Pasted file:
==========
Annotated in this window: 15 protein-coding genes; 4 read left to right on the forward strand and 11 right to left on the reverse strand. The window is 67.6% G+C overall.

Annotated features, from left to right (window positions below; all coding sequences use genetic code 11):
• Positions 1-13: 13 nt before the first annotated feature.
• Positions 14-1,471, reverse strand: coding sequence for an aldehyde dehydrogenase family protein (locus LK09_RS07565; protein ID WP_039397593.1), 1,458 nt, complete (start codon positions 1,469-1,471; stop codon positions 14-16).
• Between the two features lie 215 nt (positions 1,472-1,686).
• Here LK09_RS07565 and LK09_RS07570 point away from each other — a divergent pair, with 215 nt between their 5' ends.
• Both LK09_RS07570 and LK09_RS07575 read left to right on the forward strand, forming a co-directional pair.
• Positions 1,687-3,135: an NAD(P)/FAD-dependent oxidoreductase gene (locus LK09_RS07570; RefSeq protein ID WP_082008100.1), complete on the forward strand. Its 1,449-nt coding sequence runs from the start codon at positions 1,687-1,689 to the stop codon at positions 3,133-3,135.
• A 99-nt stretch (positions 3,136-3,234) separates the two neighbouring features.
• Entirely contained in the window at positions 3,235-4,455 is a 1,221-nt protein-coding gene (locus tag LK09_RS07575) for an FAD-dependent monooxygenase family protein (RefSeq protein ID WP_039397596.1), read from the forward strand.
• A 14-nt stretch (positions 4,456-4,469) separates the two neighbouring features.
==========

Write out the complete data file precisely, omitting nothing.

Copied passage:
Annotated in this window: 15 protein-coding genes; 4 read left to right on the forward strand and 11 right to left on the reverse strand. The window is 67.6% G+C overall.

Annotated features, from left to right (window positions below; all coding sequences use genetic code 11):
• Positions 1-13: 13 nt before the first annotated feature.
• Positions 14-1,471, reverse strand: coding sequence for an aldehyde dehydrogenase family protein (locus LK09_RS07565; protein ID WP_039397593.1), 1,458 nt, complete (start codon positions 1,469-1,471; stop codon positions 14-16).
• Between the two features lie 215 nt (positions 1,472-1,686).
• Here LK09_RS07565 and LK09_RS07570 point away from each other — a divergent pair, with 215 nt between their 5' ends.
• Both LK09_RS07570 and LK09_RS07575 read left to right on the forward strand, forming a co-directional pair.
• Positions 1,687-3,135: an NAD(P)/FAD-dependent oxidoreductase gene (locus LK09_RS07570; RefSeq protein ID WP_082008100.1), complete on the forward strand. Its 1,449-nt coding sequence runs from the start codon at positions 1,687-1,689 to the stop codon at positions 3,133-3,135.
• A 99-nt stretch (positions 3,136-3,234) separates the two neighbouring features.
• Entirely contained in the window at positions 3,235-4,455 is a 1,221-nt protein-coding gene (locus tag LK09_RS07575) for an FAD-dependent monooxygenase family protein (RefSeq protein ID WP_039397596.1), read from the forward strand.
• A 14-nt stretch (positions 4,456-4,469) separates the two neighbouring features.